2. What are the potential advantages and disadvantages of vibration therapy when compared to regular exercise and pharmacological treatments of osteoporosis in preventing osteoporotic fractures?
    3. What are the potential safety issues and harms of vibration therapy when used to treat osteoporosis?
  2. Describe the Context in Which the Technology Is Used.
    1. What kinds of training, certification, and staffing are required for vibration therapy?
    2. How are treatment sessions in clinical settings billed?
    3. What is the current U.S. Food and Drug Administration (FDA) approval status of vibration therapy for osteoporosis?
    4. What modifications of vibration platforms are in development?
  3. Describe the Current Evidence of the Technology.
    1. What are the inclusion and exclusion criteria of patients in therapeutic studies of vibration therapy for osteoporosis?
    2. What modalities of vibration therapy for osteoporosis have been examined in therapeutic studies?
    3. What was the length, intensity, and frequency of each vibration therapy session, and what was the total duration of the vibration therapy intervention?
    4. What primary and secondary outcomes and harms were examined?
    5. What comparators were used to examine benefits and harms?
    6. What was the length of followup to examine benefits and harms?
    7. What were the methodological approaches or study designs used (i.e., randomized controlled trial, cohort, case control, etc.)?
  4. Identify the Important Issues Raised by the Technology.
    1. What are the implications of reimbursement practices on accessibility?
    2. What are the possible areas of confusion or potential harms from misuse in direct-to-consumer marketing and unsupervised consumer use?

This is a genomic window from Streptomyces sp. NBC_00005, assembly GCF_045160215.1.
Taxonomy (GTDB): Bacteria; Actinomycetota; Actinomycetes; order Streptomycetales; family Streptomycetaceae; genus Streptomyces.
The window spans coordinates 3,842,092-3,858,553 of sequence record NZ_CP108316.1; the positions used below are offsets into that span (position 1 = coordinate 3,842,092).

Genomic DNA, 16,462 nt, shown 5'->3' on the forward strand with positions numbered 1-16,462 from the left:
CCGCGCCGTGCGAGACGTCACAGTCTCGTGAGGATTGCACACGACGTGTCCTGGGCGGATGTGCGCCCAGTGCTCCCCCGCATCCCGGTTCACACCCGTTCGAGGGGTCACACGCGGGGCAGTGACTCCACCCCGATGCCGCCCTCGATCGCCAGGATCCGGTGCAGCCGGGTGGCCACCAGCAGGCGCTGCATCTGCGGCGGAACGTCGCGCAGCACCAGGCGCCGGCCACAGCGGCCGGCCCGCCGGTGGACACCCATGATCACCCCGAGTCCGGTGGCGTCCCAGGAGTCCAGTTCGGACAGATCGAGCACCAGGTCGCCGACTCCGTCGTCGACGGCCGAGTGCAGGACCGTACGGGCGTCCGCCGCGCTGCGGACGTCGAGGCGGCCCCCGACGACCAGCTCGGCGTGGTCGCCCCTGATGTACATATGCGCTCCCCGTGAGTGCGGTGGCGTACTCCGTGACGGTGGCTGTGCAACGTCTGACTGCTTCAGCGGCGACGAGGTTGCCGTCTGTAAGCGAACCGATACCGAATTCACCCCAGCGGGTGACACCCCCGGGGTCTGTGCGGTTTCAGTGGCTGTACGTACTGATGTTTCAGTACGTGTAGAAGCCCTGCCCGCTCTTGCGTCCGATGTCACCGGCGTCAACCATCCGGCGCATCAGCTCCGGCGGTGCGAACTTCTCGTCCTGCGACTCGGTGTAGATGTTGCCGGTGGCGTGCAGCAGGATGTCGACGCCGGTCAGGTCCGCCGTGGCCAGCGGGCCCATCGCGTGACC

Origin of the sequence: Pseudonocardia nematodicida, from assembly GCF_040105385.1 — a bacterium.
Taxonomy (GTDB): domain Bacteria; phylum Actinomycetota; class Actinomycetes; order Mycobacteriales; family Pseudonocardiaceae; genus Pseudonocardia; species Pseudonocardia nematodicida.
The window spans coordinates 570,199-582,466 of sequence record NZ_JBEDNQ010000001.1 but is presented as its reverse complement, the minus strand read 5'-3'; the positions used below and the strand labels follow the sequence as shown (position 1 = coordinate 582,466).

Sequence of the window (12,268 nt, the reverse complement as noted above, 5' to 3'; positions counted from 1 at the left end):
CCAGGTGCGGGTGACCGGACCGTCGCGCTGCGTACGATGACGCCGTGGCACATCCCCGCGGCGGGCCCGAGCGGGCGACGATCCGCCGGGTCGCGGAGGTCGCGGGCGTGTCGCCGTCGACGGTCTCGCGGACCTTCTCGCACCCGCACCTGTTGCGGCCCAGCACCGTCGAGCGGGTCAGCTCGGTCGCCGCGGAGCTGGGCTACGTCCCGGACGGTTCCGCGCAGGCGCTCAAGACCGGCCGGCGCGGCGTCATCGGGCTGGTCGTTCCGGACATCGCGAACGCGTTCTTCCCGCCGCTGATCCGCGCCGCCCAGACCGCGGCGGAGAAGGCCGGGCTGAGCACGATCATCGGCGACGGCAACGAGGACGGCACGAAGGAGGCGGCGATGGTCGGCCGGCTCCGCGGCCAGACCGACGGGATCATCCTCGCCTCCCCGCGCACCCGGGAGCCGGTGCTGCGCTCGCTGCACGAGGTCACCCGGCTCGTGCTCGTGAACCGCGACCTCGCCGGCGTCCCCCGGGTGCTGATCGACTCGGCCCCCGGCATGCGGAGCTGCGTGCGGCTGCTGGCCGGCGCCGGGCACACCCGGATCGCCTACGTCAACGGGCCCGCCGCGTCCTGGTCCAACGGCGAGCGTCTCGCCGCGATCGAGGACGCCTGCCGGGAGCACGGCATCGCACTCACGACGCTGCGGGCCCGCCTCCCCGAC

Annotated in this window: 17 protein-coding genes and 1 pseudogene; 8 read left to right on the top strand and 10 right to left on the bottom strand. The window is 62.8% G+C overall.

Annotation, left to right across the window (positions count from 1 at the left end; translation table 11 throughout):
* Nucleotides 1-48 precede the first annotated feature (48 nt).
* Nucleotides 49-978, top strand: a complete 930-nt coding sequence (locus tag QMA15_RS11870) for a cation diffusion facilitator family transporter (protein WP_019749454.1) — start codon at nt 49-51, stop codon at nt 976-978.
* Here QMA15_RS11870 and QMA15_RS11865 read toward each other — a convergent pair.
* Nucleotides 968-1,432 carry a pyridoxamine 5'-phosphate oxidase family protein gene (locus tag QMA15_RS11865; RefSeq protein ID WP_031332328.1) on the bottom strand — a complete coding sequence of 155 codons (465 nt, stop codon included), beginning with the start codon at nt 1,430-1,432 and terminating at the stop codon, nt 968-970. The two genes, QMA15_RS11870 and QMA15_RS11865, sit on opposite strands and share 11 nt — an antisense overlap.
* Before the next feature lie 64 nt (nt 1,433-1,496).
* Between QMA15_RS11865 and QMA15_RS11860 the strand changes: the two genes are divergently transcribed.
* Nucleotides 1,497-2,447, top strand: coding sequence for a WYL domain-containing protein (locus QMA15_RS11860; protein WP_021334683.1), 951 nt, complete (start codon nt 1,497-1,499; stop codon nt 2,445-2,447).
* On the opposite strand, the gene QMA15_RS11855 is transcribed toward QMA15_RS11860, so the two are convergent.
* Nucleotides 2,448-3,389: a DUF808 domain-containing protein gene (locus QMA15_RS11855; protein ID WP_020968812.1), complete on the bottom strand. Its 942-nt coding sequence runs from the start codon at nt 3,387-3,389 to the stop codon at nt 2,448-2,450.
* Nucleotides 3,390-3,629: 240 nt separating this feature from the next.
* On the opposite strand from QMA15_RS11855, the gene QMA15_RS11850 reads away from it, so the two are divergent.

3. What medical claims about effectiveness have been made, and how do they compare to what is available in the literature? What are the implications for third-party payers?
    4. What are possible areas of future research?

Note: These questions may be modified over the course of the research as additional information is uncovered.

Methods

We will integrate the information from the key informants and a systematic literature review into a single, cohesive review process. In particular, responses to questions 1, 2, and 4 will rely on information from key informants and published information about vibration technology, the applications of the technology, and the FDA-approval process. Responses to question 3 will be based on peer-reviewed, published studies that examined outcomes after whole-body vibration for osteoporosis.

1. Data Collection.

A. Discussion With Key Informants.

We will identify relevant key informants for this technical brief, ensuring both balanced viewpoints and efficient data collection. We will include experts on whole-body vibration therapy and in the treatment of osteoporosis, and clinicians who use whole-body vibration therapy in their practices. We will also include public purchasers of healthcare, consumer advocates, and potential consumers. Representatives from device manufacturers will only be included as key informants if two or more firms with leading research and development staff have representatives available to provide a balanced view from competing perspectives. We will locate potential key informants from frequently listed and cited authors of relevant literature, Internet searches for possible candidates of relevant viewpoints, and nominations by other key informants. In cases where the Evidence-based Practice Center (EPC) staff is not able to identify a specific individual to represent a specific organization, we will invite the organization to nominate an individual. In cases where a key informant has a potential conflict of interest but is still deemed to have a viewpoint or specific expertise critical to the technical brief, we will interview them separately from other key informants to avoid undue influence.

We will conduct semistructured interviews with the key informants to gather information on their opinions regarding whole-body vibration therapy for improved bone health. Listed below are examples of the types of questions that will be used in the key informant discussions. The key informants will receive invitation letters that will provide a brief description of the project and the key informant’s expected role, and appropriate disclosure forms for conflicts of interest. Experts in the field will be convened by a group conference call. Clinicians and advocates may also be separately convened by a group conference call. Consumers will be interviewed separately. Summaries of calls will be circulated to participants for content confirmation.

Questions for Third-Party Payers.

  1. What information about whole-body vibration is most needed by payers?
  2. What criteria (clinical effectiveness, safety, FDA approval, market value, others) are the most critical when making payment coverage decisions for whole-body vibration?